Officials in Honolulu, Hawaii are introducing two bills that would make regulations on traditional taxicab companies more in line with regulations on ridesharing companies.
Taxi companies such as Charley’s, The Cab and EcoCab have voiced disappointment over upstart transportation companies not following the same rules that taxicabs have abided by for decades.
Mayor Kirk Caldwell said he submitted a bill to the Honolulu City Council last week that would allow cabbies to charge a fixed, upfront cost like Uber and Lyft drivers, or stick to the traditional method of using taxi meters that calculate fares based on mileage and time that’s set by the city Customer Services director, the Honolulu Star-Advertiser reported .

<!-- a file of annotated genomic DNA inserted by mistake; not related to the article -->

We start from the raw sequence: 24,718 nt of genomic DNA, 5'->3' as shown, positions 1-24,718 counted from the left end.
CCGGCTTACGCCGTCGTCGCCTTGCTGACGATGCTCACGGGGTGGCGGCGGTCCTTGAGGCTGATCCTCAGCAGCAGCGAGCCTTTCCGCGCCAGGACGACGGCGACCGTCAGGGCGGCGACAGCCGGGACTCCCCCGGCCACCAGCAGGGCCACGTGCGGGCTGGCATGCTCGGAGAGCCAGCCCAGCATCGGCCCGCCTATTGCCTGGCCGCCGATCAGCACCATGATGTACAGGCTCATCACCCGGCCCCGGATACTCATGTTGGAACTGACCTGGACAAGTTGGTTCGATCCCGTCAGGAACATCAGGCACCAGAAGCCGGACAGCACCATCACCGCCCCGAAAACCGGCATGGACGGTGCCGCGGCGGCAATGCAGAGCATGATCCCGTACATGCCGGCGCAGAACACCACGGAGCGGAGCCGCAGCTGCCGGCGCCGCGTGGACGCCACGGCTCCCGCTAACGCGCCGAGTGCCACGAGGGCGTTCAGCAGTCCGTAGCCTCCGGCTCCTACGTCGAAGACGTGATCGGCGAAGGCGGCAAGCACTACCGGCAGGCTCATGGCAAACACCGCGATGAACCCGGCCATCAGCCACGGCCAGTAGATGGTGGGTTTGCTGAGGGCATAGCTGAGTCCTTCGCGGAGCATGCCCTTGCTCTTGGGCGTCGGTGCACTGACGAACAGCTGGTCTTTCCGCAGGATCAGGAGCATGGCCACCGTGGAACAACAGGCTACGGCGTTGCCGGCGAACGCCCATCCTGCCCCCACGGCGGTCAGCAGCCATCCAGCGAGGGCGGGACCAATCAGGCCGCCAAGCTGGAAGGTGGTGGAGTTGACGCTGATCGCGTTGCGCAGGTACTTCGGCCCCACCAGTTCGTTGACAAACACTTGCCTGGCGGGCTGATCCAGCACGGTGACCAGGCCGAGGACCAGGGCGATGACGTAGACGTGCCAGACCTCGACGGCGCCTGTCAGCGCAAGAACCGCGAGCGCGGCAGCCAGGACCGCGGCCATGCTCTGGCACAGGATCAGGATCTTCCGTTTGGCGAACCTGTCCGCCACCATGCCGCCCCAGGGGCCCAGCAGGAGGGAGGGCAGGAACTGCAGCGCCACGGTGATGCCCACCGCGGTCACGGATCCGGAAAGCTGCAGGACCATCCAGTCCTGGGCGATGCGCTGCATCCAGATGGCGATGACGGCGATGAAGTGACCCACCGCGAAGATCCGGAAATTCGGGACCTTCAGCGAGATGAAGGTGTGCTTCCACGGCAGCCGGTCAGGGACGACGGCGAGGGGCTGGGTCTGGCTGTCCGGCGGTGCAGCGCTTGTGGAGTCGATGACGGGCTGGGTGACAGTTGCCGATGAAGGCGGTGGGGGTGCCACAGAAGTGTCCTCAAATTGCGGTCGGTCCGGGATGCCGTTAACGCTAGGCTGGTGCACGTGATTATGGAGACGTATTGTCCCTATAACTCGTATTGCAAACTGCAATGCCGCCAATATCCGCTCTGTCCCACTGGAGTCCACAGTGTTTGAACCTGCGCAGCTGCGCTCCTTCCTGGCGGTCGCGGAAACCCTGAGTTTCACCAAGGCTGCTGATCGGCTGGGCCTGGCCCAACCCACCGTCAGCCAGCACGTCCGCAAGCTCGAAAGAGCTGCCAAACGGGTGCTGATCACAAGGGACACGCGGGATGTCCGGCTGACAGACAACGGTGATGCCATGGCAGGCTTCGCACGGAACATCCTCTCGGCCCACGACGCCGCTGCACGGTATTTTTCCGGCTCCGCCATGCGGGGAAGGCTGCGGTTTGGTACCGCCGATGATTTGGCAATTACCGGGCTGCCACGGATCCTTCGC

The bill also requires disclosure of any total ride fare in advance so customers can accept or reject their rides based on that information.
It’s unknown whether councilmembers will try to override Caldwell’s veto. The bill had passed through the city council in a 6-3 vote. Six votes are needed for an override.
Councilman Trevor Ozawa introduced a separate measure that would require all private transportation companies to provide more information to passengers.
Ozawa’s bill requires that all private transportation companies that want to set a total fare disclose the amount to passengers prior to confirmation of the ride.
It eliminates taxicab certification numbers, but will continue to require that traditional taxi drivers provide passengers with a receipt, when requested. The receipt would show all fares and charges, the name of the driver, a telephone number for the company and telephone number at the city for dealing with complaints.
The bill does not address “surge pricing,” the practice of charging more during peak hours.
Was this article valuable?
Here are more articles you may enjoy.